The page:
disinterested

[ dis-in-tuh-res-tid, -tri-stid ]
/ dɪsˈɪn təˌrɛs tɪd, -trɪ stɪd /

adjective

unbiased by personal interest or advantage; not influenced by selfish motives: a disinterested decision by the referee.
not interested; indifferent.

Origin of disinterested

First recorded in 1605–15; dis-1 + interested
Related formsdis·in·ter·est·ed·ly, adverbdis·in·ter·est·ed·ness, nounnon·dis·in·ter·est·ed, adjective
Can be confuseddisinterested uninterested (see usage note at the current entry)

Usage note

Disinterested and uninterested share a confused and confusing history. Disinterested was originally used to mean “not interested, indifferent”; uninterested in its earliest use meant “impartial.” By various developmental twists, disinterested is now used in both senses. Uninterested is used mainly in the sense “not interested, indifferent.” It is occasionally used to mean “not having a personal or property interest.”
Many object to the use of disinterested to mean “not interested, indifferent.” They insist that disinterested can mean only “impartial”: A disinterested observer is the best judge of behavior. However, both senses are well established in all varieties of English, and the sense intended is almost always clear from the context.
Dictionary.com Unabridged Based on the Random House Unabridged Dictionary, © Random House, Inc. 2019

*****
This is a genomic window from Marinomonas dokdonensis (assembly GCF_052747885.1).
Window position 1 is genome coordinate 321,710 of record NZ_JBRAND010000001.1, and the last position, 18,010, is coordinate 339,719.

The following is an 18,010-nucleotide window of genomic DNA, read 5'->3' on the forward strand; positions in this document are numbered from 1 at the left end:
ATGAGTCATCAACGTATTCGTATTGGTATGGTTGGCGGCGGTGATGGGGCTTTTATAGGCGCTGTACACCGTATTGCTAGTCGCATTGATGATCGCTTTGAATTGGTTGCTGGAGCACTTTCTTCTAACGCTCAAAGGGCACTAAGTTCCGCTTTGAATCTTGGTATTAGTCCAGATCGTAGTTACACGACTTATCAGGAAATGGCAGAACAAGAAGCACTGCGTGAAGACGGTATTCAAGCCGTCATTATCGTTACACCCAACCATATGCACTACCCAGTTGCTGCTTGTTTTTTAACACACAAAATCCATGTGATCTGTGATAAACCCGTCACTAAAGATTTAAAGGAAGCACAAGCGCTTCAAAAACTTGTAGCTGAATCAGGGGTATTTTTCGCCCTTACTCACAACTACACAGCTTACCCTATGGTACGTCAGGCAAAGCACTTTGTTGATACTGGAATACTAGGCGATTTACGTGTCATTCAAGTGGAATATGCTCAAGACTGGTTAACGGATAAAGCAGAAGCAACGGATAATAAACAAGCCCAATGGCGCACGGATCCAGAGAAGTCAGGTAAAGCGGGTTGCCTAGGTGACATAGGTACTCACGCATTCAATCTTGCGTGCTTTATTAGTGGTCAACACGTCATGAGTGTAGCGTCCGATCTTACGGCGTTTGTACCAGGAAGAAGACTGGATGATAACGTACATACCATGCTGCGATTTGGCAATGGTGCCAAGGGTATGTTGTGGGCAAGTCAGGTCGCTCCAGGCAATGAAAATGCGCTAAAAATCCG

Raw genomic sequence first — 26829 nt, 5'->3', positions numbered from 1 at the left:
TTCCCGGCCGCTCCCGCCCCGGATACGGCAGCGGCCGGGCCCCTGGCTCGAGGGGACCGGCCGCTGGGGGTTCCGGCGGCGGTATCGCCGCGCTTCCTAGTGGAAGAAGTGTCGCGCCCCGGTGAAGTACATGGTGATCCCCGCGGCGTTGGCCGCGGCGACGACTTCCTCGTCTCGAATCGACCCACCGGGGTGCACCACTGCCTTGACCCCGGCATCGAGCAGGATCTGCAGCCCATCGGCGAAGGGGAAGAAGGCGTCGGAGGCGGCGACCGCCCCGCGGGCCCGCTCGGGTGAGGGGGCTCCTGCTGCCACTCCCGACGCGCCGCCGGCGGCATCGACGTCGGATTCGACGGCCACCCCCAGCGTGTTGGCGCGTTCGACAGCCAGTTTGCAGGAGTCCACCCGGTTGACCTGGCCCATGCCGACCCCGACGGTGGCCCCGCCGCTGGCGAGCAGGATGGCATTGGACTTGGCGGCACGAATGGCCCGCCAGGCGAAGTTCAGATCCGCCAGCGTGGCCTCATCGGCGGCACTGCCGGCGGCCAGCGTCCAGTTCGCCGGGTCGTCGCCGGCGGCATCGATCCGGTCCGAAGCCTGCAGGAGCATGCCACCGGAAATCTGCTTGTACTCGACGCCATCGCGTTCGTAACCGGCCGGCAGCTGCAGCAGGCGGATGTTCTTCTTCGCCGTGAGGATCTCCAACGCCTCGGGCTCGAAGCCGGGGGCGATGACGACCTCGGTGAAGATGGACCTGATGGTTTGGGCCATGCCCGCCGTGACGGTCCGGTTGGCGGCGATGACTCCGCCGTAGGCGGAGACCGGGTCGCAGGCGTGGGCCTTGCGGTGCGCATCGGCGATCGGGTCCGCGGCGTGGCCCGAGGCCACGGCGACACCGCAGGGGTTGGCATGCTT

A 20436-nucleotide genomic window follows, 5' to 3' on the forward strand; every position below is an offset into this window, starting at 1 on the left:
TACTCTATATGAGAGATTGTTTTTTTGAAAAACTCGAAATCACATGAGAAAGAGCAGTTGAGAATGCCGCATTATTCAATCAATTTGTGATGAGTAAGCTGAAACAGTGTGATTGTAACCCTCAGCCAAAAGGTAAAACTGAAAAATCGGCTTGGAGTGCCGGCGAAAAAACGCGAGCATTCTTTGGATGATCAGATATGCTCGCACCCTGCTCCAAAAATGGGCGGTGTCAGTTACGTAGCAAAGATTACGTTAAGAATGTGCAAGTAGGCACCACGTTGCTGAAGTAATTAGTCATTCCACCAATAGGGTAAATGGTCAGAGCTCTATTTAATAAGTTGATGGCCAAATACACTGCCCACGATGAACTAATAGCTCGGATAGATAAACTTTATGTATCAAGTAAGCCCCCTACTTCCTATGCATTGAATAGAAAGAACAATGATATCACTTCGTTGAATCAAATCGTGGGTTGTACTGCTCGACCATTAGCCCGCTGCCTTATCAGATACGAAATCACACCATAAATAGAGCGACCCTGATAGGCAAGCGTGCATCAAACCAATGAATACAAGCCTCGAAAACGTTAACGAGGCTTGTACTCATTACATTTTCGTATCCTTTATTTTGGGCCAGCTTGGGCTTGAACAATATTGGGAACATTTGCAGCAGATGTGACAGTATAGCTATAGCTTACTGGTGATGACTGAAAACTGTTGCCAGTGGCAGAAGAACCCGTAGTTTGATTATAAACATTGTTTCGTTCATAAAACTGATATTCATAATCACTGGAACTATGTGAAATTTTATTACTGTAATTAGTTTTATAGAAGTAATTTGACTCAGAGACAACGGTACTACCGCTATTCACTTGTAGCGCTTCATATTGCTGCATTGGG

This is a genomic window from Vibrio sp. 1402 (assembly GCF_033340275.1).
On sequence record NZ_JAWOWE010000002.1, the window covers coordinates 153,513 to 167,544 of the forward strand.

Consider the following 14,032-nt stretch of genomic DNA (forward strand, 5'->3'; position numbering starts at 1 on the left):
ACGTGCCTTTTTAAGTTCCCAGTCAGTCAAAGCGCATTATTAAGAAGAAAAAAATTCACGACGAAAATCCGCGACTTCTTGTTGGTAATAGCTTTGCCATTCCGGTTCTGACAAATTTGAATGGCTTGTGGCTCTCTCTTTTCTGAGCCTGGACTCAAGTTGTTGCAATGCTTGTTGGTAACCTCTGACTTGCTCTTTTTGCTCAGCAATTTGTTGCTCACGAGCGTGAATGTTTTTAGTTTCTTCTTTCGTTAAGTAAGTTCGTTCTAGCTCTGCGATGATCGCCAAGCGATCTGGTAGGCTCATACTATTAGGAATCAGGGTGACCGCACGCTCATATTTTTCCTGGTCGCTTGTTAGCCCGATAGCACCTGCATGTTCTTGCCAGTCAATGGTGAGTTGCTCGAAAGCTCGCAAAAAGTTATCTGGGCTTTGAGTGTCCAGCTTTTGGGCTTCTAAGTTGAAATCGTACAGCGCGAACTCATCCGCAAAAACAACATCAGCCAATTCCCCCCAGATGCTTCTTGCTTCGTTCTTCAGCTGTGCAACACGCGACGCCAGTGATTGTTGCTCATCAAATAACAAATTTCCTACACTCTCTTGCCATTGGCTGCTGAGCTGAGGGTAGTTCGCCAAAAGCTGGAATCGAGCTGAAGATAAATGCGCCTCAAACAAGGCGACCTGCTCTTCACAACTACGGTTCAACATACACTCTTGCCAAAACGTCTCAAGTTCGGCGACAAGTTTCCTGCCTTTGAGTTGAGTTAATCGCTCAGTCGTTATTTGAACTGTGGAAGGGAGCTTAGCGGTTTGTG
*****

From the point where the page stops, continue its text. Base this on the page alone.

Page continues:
Examples from the Web for disinterestedly

British Dictionary definitions for disinterestedly

disinterested

/ (dɪsˈɪntrɪstɪd, -tərɪs-) /

adjective

free from bias or partiality; objective
not interested
Derived Formsdisinterestedly, adverbdisinterestedness, noun

usage

Many people consider that the use of disinterested to mean not interested is incorrect and that uninterested should be used
Collins English Dictionary - Complete & Unabridged 2012 Digital Edition © William Collins Sons & Co. Ltd. 1979, 1986 © HarperCollins Publishers 1998, 2000, 2003, 2005, 2006, 2007, 2009, 2012

Word Origin and History for disinterestedly

disinterested


adj.

1610s, "unconcerned," the sense we now would ascribe to uninterested, with the sense of "impartial" going to disinteressed (c.1600). See dis- + interest. Modern sense of disinterested is first attested 1650s. As things now stand, disinterested means "free from personal bias," while uninterested means "caring nothing for the matter in question." Related: Disinterestedly; disinterestedness.

Online Etymology Dictionary, © 2010 Douglas Harper